How do I learn to become a Gutenberg Developer?
There a few aspects to becoming a Gutenberg Developer.
For example, you can build individual blocks or be able to build block themes, or plugins that house multiple blocks to solve specific problems.
For example, the Jetpack plugin uses an array of blocks to solve niche problems with content creation. Twenty Twenty Four is an example of a block theme – a theme built entirely out of blocks.
There are a few resources I can recommend to learn these:
- Gutenberg Blocks for WordPress and React Developers by Ali Alaa – this is a great course for someone who has knowledge of React and WordPress but wants to speed up their learnings with block building.
- The Block Theme Academy by Fränk Klein – this is an awesome set of courses to be able to build out block themes, the right way.
I have taken both these courses and have found them to be very helpful.
Getting a job as a Gutenberg Developer
There are many companies hiring for this role. WordPress development agencies look for these folks with this skillset as they need to build client sites and apps that make use of Gutenberg.
So are product companies looking for these roles. Product companies need to “blockify” their products sooner or later. If their products do not play nicely with the block editor, it could mean death to their product as more and more users adopt the new block editor and move away from the Classic Editor.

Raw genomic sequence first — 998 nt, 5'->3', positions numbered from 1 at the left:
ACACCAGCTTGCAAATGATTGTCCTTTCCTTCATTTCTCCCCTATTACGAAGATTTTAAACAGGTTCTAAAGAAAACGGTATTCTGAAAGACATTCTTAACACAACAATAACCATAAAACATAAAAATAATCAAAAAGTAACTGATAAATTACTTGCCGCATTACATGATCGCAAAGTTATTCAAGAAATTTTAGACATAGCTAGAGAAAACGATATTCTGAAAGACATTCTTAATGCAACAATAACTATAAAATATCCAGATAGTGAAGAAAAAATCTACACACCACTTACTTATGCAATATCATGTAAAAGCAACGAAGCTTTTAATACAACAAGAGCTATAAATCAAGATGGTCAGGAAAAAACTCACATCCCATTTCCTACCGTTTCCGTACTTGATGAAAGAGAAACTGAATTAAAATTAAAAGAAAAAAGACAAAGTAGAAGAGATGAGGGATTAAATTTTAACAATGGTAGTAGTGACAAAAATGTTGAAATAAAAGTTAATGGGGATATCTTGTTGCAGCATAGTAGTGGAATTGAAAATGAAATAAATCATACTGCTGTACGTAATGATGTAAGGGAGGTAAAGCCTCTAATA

Theme shops also need Guetenberg Developers as they start to replace classic themes with either hybrid themes or block themes.
Mindset of a Gutenberg Developer
As Gutenberg Developers, we need to think of future/modern WordPress sites as pieces of a blocks inside blocks inside blocks, up until we reach a single block.
What makes up a block? They can be made using PHP or JS. The editor side is mostly written using React. The frontend uses a React-like structure, but is not, in fact, React that powers it. It gets serialized to HTML. You can also use PHP to replace the frontend code, which I quite like because of the power of PHP within the context of WordPress. I will stop here because speaking at length about this topic is cannot be covered in a single blog post.
Having said that, it’s important to decide which language to use where. You can even use React by enqueueing it to the fronend and make use of its dynamic nature to build complex UIs. However, it’s better to use PHP and vanilla JS as much as possible before reaching out to React for the frontend.
Here is an architecture diagram of a block:
It looks quite complex to understand. But you will soon realize how it works once you start working with it.
Some helpful resources
Here are some resources that can help you start off in this journey:
- WordPress Builders playlist by WP Engine Builders YouTube channel
- Block Editor Handbook as a reference point
- Jamie Marsland’s YouTube channel
- Tutorials by Bill Erickson
- The writings of Rich Tabor
- The works of Nick Diego
So, you want to become a Gutenberg Developer?
If you have read up to this point and want to become a Gutenberg Developer, here are some steps you can take:
- Learn as much as possible from the courses and resources listed above.
- Build out a simple block using block.json. This is a helpful tutorial.
- Build more blocks!
- Build out a basic block theme
- Apply for jobs
Let’s keep in touch!
I hope you found this piece helpful. Let me know if you’d like me to cover another similar topic, or something else you’d like to read!
If you have questions about blocks or block themes or want to get in touch with me, feel free to reach out! I am also active on X and LinkedIn if you want to follow me over there. I also provide consultancy as a Gutenberg Developer, so feel free to get in touch!